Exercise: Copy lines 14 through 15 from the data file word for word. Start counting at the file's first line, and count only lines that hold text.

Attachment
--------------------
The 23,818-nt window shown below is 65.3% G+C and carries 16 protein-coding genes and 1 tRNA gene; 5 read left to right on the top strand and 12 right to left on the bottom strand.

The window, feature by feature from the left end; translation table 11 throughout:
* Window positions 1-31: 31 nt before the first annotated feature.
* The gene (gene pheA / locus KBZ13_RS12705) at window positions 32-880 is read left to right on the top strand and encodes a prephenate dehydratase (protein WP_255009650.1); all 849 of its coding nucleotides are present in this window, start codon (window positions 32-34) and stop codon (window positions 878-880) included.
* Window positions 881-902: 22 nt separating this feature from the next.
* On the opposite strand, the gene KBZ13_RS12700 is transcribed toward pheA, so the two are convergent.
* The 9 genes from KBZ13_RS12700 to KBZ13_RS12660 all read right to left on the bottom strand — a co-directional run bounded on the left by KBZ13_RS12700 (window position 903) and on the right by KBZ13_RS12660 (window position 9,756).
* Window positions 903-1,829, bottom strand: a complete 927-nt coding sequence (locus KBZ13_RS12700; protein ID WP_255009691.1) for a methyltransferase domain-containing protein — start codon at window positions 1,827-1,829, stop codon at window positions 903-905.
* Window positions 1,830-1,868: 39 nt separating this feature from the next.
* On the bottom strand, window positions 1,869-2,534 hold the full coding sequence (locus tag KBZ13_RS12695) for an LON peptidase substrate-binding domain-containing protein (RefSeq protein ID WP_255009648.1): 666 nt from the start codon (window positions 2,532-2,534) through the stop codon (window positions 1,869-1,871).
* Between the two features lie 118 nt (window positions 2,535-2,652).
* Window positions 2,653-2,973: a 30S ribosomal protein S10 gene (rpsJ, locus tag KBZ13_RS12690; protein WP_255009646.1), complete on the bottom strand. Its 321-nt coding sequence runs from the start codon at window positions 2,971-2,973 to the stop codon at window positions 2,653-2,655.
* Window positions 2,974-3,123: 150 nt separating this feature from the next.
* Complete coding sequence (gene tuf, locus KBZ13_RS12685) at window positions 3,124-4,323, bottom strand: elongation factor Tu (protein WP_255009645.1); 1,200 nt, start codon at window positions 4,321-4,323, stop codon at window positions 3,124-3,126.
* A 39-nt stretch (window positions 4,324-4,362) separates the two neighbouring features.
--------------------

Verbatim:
* Complete coding sequence (gene tuf, locus KBZ13_RS12685) at window positions 3,124-4,323, bottom strand: elongation factor Tu (protein WP_255009645.1); 1,200 nt, start codon at window positions 4,321-4,323, stop codon at window positions 3,124-3,126.
* A 39-nt stretch (window positions 4,324-4,362) separates the two neighbouring features.